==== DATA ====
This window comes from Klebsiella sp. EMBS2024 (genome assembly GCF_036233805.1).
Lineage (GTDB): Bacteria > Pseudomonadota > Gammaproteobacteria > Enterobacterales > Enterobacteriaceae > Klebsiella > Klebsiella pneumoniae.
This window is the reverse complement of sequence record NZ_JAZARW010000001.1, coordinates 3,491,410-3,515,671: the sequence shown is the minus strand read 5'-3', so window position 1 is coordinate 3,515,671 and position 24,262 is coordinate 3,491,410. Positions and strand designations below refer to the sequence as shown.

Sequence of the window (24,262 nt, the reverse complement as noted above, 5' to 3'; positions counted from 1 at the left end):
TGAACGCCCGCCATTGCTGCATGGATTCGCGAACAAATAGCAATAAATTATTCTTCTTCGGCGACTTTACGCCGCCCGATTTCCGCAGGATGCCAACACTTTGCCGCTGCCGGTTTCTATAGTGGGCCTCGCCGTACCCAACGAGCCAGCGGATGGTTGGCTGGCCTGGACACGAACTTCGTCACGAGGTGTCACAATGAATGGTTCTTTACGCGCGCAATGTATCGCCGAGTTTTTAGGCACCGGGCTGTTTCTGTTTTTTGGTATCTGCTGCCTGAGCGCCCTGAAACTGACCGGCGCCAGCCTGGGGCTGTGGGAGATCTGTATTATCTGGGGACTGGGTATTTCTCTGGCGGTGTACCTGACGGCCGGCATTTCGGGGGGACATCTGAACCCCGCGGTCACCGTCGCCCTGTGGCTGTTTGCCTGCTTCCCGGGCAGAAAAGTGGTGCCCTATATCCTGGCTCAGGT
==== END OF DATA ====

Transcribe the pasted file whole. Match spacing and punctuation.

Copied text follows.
This window comes from Klebsiella sp. EMBS2024 (genome assembly GCF_036233805.1).
Lineage (GTDB): Bacteria > Pseudomonadota > Gammaproteobacteria > Enterobacterales > Enterobacteriaceae > Klebsiella > Klebsiella pneumoniae.
This window is the reverse complement of sequence record NZ_JAZARW010000001.1, coordinates 3,491,410-3,515,671: the sequence shown is the minus strand read 5'-3', so window position 1 is coordinate 3,515,671 and position 24,262 is coordinate 3,491,410. Positions and strand designations below refer to the sequence as shown.

Sequence of the window (24,262 nt, the reverse complement as noted above, 5' to 3'; positions counted from 1 at the left end):
TGAACGCCCGCCATTGCTGCATGGATTCGCGAACAAATAGCAATAAATTATTCTTCTTCGGCGACTTTACGCCGCCCGATTTCCGCAGGATGCCAACACTTTGCCGCTGCCGGTTTCTATAGTGGGCCTCGCCGTACCCAACGAGCCAGCGGATGGTTGGCTGGCCTGGACACGAACTTCGTCACGAGGTGTCACAATGAATGGTTCTTTACGCGCGCAATGTATCGCCGAGTTTTTAGGCACCGGGCTGTTTCTGTTTTTTGGTATCTGCTGCCTGAGCGCCCTGAAACTGACCGGCGCCAGCCTGGGGCTGTGGGAGATCTGTATTATCTGGGGACTGGGTATTTCTCTGGCGGTGTACCTGACGGCCGGCATTTCGGGGGGACATCTGAACCCCGCGGTCACCGTCGCCCTGTGGCTGTTTGCCTGCTTCCCGGGCAGAAAAGTGGTGCCCTATATCCTGGCTCAGGT